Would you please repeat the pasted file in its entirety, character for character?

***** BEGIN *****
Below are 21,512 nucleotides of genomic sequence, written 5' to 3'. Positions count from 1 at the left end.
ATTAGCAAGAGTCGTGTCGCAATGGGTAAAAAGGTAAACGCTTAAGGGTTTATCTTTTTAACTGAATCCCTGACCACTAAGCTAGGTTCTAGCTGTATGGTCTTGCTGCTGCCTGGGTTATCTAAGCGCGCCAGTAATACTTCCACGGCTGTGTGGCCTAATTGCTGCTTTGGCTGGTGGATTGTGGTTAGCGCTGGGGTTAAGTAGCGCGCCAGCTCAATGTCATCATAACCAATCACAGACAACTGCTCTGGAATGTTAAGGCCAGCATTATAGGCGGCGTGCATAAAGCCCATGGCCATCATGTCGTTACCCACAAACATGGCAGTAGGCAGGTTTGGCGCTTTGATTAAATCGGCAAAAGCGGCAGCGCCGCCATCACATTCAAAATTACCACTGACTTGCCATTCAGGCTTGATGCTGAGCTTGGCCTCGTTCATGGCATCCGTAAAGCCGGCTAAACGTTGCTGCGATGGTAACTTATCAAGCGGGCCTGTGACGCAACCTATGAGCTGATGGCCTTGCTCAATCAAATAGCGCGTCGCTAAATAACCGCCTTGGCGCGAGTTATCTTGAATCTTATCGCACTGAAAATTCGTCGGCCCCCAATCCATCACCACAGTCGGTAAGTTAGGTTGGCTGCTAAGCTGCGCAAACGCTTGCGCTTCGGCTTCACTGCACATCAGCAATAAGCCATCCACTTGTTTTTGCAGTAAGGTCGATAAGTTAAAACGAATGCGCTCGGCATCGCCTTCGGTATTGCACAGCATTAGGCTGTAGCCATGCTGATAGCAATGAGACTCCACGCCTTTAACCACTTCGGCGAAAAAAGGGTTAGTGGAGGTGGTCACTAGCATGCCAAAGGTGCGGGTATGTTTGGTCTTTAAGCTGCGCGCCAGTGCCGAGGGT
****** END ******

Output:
Below are 21,512 nucleotides of genomic sequence, written 5' to 3'. Positions count from 1 at the left end.
ATTAGCAAGAGTCGTGTCGCAATGGGTAAAAAGGTAAACGCTTAAGGGTTTATCTTTTTAACTGAATCCCTGACCACTAAGCTAGGTTCTAGCTGTATGGTCTTGCTGCTGCCTGGGTTATCTAAGCGCGCCAGTAATACTTCCACGGCTGTGTGGCCTAATTGCTGCTTTGGCTGGTGGATTGTGGTTAGCGCTGGGGTTAAGTAGCGCGCCAGCTCAATGTCATCATAACCAATCACAGACAACTGCTCTGGAATGTTAAGGCCAGCATTATAGGCGGCGTGCATAAAGCCCATGGCCATCATGTCGTTACCCACAAACATGGCAGTAGGCAGGTTTGGCGCTTTGATTAAATCGGCAAAAGCGGCAGCGCCGCCATCACATTCAAAATTACCACTGACTTGCCATTCAGGCTTGATGCTGAGCTTGGCCTCGTTCATGGCATCCGTAAAGCCGGCTAAACGTTGCTGCGATGGTAACTTATCAAGCGGGCCTGTGACGCAACCTATGAGCTGATGGCCTTGCTCAATCAAATAGCGCGTCGCTAAATAACCGCCTTGGCGCGAGTTATCTTGAATCTTATCGCACTGAAAATTCGTCGGCCCCCAATCCATCACCACAGTCGGTAAGTTAGGTTGGCTGCTAAGCTGCGCAAACGCTTGCGCTTCGGCTTCACTGCACATCAGCAATAAGCCATCCACTTGTTTTTGCAGTAAGGTCGATAAGTTAAAACGAATGCGCTCGGCATCGCCTTCGGTATTGCACAGCATTAGGCTGTAGCCATGCTGATAGCAATGAGACTCCACGCCTTTAACCACTTCGGCGAAAAAAGGGTTAGTGGAGGTGGTCACTAGCATGCCAAAGGTGCGGGTATGTTTGGTCTTTAAGCTGCGCGCCAGTGCCGAGGGT